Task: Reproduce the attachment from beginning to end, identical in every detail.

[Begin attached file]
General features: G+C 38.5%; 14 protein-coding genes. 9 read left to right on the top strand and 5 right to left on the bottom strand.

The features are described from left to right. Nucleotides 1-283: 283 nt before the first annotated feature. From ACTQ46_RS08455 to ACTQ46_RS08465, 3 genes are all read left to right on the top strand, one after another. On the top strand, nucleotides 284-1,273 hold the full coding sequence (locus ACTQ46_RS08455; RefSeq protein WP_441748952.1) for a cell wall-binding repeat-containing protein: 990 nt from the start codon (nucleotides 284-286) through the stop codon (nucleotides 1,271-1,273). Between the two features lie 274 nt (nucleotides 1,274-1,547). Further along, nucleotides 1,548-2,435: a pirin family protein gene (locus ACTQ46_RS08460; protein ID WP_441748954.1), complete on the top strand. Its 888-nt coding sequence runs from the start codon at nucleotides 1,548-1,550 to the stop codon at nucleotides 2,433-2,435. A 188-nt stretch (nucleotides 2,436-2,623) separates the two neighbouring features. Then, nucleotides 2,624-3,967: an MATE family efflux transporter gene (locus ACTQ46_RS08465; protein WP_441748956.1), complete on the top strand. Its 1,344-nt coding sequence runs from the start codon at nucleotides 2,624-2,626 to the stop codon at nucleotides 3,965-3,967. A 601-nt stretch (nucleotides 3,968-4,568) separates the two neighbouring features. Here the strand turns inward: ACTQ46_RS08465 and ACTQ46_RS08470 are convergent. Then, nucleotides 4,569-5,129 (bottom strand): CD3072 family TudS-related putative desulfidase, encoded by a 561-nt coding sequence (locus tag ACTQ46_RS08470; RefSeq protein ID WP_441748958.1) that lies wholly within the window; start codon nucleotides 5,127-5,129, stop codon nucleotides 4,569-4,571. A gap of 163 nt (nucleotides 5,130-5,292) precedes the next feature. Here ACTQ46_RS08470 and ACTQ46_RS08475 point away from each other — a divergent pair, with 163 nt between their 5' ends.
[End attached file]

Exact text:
General features: G+C 38.5%; 14 protein-coding genes. 9 read left to right on the top strand and 5 right to left on the bottom strand.

The features are described from left to right. Nucleotides 1-283: 283 nt before the first annotated feature. From ACTQ46_RS08455 to ACTQ46_RS08465, 3 genes are all read left to right on the top strand, one after another. On the top strand, nucleotides 284-1,273 hold the full coding sequence (locus ACTQ46_RS08455; RefSeq protein WP_441748952.1) for a cell wall-binding repeat-containing protein: 990 nt from the start codon (nucleotides 284-286) through the stop codon (nucleotides 1,271-1,273). Between the two features lie 274 nt (nucleotides 1,274-1,547). Further along, nucleotides 1,548-2,435: a pirin family protein gene (locus ACTQ46_RS08460; protein ID WP_441748954.1), complete on the top strand. Its 888-nt coding sequence runs from the start codon at nucleotides 1,548-1,550 to the stop codon at nucleotides 2,433-2,435. A 188-nt stretch (nucleotides 2,436-2,623) separates the two neighbouring features. Then, nucleotides 2,624-3,967: an MATE family efflux transporter gene (locus ACTQ46_RS08465; protein WP_441748956.1), complete on the top strand. Its 1,344-nt coding sequence runs from the start codon at nucleotides 2,624-2,626 to the stop codon at nucleotides 3,965-3,967. A 601-nt stretch (nucleotides 3,968-4,568) separates the two neighbouring features. Here the strand turns inward: ACTQ46_RS08465 and ACTQ46_RS08470 are convergent. Then, nucleotides 4,569-5,129 (bottom strand): CD3072 family TudS-related putative desulfidase, encoded by a 561-nt coding sequence (locus tag ACTQ46_RS08470; RefSeq protein ID WP_441748958.1) that lies wholly within the window; start codon nucleotides 5,127-5,129, stop codon nucleotides 4,569-4,571. A gap of 163 nt (nucleotides 5,130-5,292) precedes the next feature. Here ACTQ46_RS08470 and ACTQ46_RS08475 point away from each other — a divergent pair, with 163 nt between their 5' ends.